This is a story about jumping frogs, a mining camp, and an unknown American writer later known as Mark Twain. During the winter of 1864-1865 Twain accepted an invitation from the Gillis brothers to stay with them at their cabin at the top of Jackass Hill in Tuttletown, a mining town in Calaveras County. Jackass Hill, by the way, was named for the pack train jackasses that carried cargo to and from the mines and rested on the hill at night.
Beyond listening to the jackasses sing, California mining towns featured limited entertainment options, primarily drinking and gambling on just about anything. On one occasion, Twain and his friend Steve Gillis went to nearby Angel Camp, a town located between Yosemite and Lake Tahoe. While in town, the men visited the bar at Angels Hotel, where Twain overheard a story about frogs. Shortly thereafter, Twain published The Celebrated Jumping Frog of Calaveras County.
The story is about a man named Jim who loved to gamble. One day, he caught a frog, named it Daniel Webster, and taught it to jump. A stranger came into town and stopped at the saloon. Jim put Daniel in a box, went to the saloon, and after engaging the stranger in conversation, showed him Daniel and bet $40 that Daniel could out-jump any other frog in the county. When the stranger pointed out that he didn’t have a frog he could compare to Daniel, Jim left the saloon to catch one. While Jim was gone, the stranger poured lead shot down down Daniel Webster’s froggy throat. When Jim came back, the two men set their frogs at the starting point. The stranger’s frog immediately leapt into the air, but Daniel didn’t move. Jim couldn’t believe it. The stranger collected his $40 and left. Meanwhile, Jim examined Daniel and discovered he had been tricked. The story was Mark Twain’s first big success.
In 1928 Angels Camp celebrated its first paved streets with an international frog jumping contest. Since then, the annual event usually occurs the third weekend in May.* Protective rules limit the number of jumps a frog can take during a day. As an endangered species, the California red-legged frog is not allowed in the competition. And no artificial substances can be given to the frog.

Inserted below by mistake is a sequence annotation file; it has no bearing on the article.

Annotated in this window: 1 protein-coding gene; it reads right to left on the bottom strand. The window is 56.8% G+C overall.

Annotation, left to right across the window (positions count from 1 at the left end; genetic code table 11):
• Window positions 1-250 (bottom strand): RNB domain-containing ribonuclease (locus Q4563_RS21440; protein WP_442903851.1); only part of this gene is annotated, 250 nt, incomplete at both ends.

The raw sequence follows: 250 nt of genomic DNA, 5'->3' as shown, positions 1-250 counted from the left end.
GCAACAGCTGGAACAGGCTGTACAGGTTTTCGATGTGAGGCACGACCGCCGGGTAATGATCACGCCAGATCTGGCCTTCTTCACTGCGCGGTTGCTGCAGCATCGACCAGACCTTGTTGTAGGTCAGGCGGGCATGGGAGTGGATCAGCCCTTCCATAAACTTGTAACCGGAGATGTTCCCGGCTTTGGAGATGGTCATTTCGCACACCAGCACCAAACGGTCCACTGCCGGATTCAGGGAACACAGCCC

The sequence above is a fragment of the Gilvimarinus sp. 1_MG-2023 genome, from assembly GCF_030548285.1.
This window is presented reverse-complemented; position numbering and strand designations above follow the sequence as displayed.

For the contest, the frog is placed on an 8-inch lily pad and encouraged to jump as far as possible. Once the frog is on the lily pad, its handler can’t touch it. Each frog has three jumps in a row, and the distance is combined for the final score. About 3,000 frogs compete during the first three days, and the top 50 contestants go on to the finals.
Participants in the Longest Jumping Frog Contest can win $750. If the frog breaks the 1988 record of 21 feet 5.75 inches set by Rosie the Ribeter, the owner wins $5000. Winners also receive a brass plaque in the downtown Angels Camp Frog Hall of Fame and a trophy.
How far can a frog jump?
Of course, some people come for the fun and decide they would like to complete. They rent frogs provided by the fair. These frogs, on average, jump three feet. However, frogs with jockeys jump, on average, five feet. Frog jockeys catch their own frogs and take care of them for a short time before the competition.
Researchers from Brown University took advantage of the Frog Jumping Contest to rate the maximum jumping performance of bull frogs. Over four days, the research team videoed 3124 bull frog jumps. They discovered that the jockey frogs consistently jumped further than the rental frogs, but why?
Data collection demonstrated that frog jockeys kept their frogs at a regulated temperature of -20 degrees Fahrenheit, while rental frogs merely stayed in a shaded area. This meant meant the body temperature of rental frogs was higher. Another difference was one of technique. A frog jockeys rubs the frog’s legs, before dropping it on the lily pad from a short height. Finally, frog jockeys lunge after the frog which may frighten the frog into a longer jump.
If all this information about frog jumps make you wonder how the creatures make their famous leaps happen, you might enjoy this brief video of how a frog jumps.
*The International Frog Jumping Contest has only been cancelled twice: in 1933 during the Great Depression, and last year, due to COVID-19.
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“Couple of Jackasses” by Imnop88a.
Mark Twain Cabin, Sonora, Tuolumne County CA.
Mark Twain 1867.
Angels Camp Mercantile.
Three pictures of Frog Jumping Contest at the Calaveras County Fair and Jumping Frog Jubilee 2016 at the Angels Camp Fairgrounds. By Frank Schlenbur.
Nicola Stead. “Motivating Your Frogs.” Journal of Experimental Biology. Vol. 216. Issue 21. Nov 2013.
Sandra Wagner-Wright holds the doctoral degree in history and taught women’s and global history at the University of Hawai`i. Sandra travels for her research, most recently to Salem, Massachusetts, the setting of her new Salem Stories series. She also enjoys traveling for new experiences. Recent trips include Antarctica and a river cruise on the Rhine from Amsterdam to Basel.
Sandra particularly likes writing about strong women who make a difference. She lives in Hilo, Hawai`i with her family and writes a blog relating to history, travel, and the idiosyncrasies of life.